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**General Science / Re: What is Quantum Tunnelling and how does Quantum Tunnelling work?**

« **on:**01/02/2022 19:41:13 »

Hi again.

So let's see if there are any questions left over from Aeris.

Let's just look at a microscopic objects for a moment (before we speculate and generalise to macroscopic objects).

We're going to consider the typical situation with a square barrier potential between two regions of exactly the same potential (region I and region III).

Here's the diagram again:

We're going to fire a particle toward the barrier (from region I) which has Energy, E < V

Firstly remember that the wave function is not the particle, there isn't anything with properties like a particle until you go looking for it (make an observation to locate the particle). The wave function just indicates the probability of finding the particle at a particular place.

If you go back through the earier discussions and animated diagram you'll notice that the wave function isn't always 0 inside the barrier. There is some time when the particle could be found there.

Now this is where various sources of information (not just PopSci) are going to mess things up or mis-represent what seems to be shown by the mathematics.

Just go back and look at the animated diagram carefully if you want to, instead of doing the mathematics. There are times when the real and imaginary components of the wave function are non-zero at a fixed x position inside the barrier. So the square of the modulus of the wave function is not 0 at that time, this is the probability of finding the particle at that given point x in space and given time t. I'm labouring the point here but we just need to be clear that the probability of finding the particle at that position x in the barrier is not 0 for some of the time. The probability of finding of the particle in the barrier does not drop to 0 until some finite non-zero time has elapsed after the incident wave packet hit the barrier. You will find many articles, some textbooks and countless discussions on Quora and similar websites that discuss qunatum tunneling as if it's instant. Some of them are quite interesting and authoritative and discuss problems like the apparent breech of the speed of light (If the particle could move from one side of a barrier of thickness, d>0, to the other side instantly than that is faster than light speed travel). They're all good in their own way except that the fundamental premise they were based on was bollderdash.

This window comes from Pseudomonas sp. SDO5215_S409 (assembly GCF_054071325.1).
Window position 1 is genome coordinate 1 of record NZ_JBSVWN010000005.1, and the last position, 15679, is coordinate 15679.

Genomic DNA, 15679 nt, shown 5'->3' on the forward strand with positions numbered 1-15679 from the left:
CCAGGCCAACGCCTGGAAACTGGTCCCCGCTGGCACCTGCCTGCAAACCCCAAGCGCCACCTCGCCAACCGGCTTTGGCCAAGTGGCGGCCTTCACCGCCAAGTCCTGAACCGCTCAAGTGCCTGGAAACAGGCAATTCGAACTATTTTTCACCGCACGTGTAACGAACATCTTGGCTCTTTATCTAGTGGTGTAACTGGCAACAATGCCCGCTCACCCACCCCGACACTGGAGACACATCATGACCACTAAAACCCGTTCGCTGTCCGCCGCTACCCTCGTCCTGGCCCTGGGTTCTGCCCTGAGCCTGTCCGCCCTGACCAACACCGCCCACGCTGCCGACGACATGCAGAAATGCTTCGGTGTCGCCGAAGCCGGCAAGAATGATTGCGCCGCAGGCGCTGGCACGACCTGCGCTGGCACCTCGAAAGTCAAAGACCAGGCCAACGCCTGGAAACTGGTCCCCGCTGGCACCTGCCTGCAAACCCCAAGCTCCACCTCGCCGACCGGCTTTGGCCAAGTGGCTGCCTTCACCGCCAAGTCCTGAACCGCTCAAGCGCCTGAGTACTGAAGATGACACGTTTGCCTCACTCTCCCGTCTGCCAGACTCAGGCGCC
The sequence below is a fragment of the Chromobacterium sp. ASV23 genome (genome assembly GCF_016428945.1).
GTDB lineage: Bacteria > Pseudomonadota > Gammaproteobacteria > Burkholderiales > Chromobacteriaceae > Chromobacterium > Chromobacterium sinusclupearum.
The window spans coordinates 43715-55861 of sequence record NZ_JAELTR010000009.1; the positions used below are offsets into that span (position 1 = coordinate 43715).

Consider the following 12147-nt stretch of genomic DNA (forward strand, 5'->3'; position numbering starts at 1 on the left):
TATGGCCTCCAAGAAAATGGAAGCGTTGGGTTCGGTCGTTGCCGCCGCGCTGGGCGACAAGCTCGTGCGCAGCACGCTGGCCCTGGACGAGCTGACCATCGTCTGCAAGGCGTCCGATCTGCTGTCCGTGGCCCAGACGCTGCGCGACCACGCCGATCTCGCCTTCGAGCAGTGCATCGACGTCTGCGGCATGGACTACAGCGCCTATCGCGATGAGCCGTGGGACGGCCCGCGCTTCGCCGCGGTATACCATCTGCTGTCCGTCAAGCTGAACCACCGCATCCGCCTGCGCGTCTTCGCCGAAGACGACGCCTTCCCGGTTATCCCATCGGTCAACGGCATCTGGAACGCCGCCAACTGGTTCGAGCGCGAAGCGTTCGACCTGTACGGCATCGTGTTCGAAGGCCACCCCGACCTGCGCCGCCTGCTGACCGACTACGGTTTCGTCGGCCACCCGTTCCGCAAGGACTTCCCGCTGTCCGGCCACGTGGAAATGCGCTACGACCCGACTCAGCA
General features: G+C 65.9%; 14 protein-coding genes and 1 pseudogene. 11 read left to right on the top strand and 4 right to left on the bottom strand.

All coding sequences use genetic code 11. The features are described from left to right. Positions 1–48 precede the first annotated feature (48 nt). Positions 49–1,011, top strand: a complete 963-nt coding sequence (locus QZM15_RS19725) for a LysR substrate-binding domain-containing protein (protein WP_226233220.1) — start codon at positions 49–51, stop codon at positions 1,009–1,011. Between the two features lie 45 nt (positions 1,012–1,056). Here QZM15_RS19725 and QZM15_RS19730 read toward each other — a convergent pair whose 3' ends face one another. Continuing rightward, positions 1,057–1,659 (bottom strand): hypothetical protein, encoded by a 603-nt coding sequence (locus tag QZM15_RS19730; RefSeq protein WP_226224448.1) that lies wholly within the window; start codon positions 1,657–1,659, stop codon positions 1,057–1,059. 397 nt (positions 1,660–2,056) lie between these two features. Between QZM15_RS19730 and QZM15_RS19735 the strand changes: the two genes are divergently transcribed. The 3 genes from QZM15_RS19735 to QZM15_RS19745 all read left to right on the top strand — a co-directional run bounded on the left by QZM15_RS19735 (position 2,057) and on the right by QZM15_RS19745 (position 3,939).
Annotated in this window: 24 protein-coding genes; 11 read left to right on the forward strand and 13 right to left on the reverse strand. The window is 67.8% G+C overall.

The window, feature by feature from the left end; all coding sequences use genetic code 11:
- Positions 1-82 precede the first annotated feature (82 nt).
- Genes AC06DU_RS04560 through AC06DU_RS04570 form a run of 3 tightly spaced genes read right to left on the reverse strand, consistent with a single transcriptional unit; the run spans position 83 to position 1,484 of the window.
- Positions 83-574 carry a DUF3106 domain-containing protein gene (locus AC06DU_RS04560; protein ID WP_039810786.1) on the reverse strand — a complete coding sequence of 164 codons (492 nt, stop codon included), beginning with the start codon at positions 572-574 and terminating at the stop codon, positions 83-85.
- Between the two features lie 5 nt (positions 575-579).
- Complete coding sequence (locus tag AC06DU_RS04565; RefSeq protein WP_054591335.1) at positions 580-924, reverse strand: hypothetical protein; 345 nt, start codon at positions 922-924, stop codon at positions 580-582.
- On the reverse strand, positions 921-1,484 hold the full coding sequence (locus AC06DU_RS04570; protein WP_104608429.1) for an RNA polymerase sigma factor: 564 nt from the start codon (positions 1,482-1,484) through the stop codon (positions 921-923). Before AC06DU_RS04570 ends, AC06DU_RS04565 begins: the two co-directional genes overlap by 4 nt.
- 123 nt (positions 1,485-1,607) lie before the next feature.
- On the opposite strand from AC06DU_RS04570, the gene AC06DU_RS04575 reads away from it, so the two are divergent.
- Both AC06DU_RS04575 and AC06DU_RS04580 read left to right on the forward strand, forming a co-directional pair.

Anyway, the mathematics never implied that tunneling would be instant.

Here's one article (from Scientific American) that describes an attempt to actually measure how long it takes a particle to tunnel through a barrier:

https://www.scientificamerican.com/article/quantum-tunneling-is-not-instantaneous-physicists-show/

The details aren't too important, we just need to note that there may actually be some way of observing or measuring tunneling time in practice and it does not seem to be instantaneous. It can be that the particle spends some time in the barrier.

Anyway, we can now try to generalise this to a macroscopic scale: Basically, there's no reason to assume that the quantum tunneling of your chair from region I to region III would be "instant". It's not going to go "poof" from here and just "poof" into existance over there. It is very likely to spend some time "in the barrier" between the two places. I'm not sure what this would "look like" but it could be a lot less impressive than teleporting. Given a piece of space between the start and end point (i.e. a piece of space in the barrier), then the chair could be found there for a short amount of time during the tunneling. I really don't know how to paraphrase this, applying QM to macroscopic objects is always just going to be speculation anyway. It might look like the chair was just moving from the start position to the end position and occupies at least some but possibly all of the positions between those two points in passing. A whole lot less impressive than teleportation, I'm sorry to dissapoint you.

Another long, post, sorry. In summary the only important thing is that Quantum Tunneling isn't instant and may not look like teleportation.

Best Wishes.

LATE EDITING: I probably should make it clear that the time it takes for a particle to tunnel through a barrier is controversial. This was stated originally but it's worth stating again. You should probably make your own investigations. Personally, I'm sticking to what the Mathematics shows.

So let's see if there are any questions left over from Aeris.

Let's say, hypothetically speaking, a macroscopic object like a table or a chair undergoes Quantum Tunneling and essentially teleports from one location to another while I'm still looking at it. What would that look like? would the object just pop right out of and then immediately back into existence in the blink of an eye?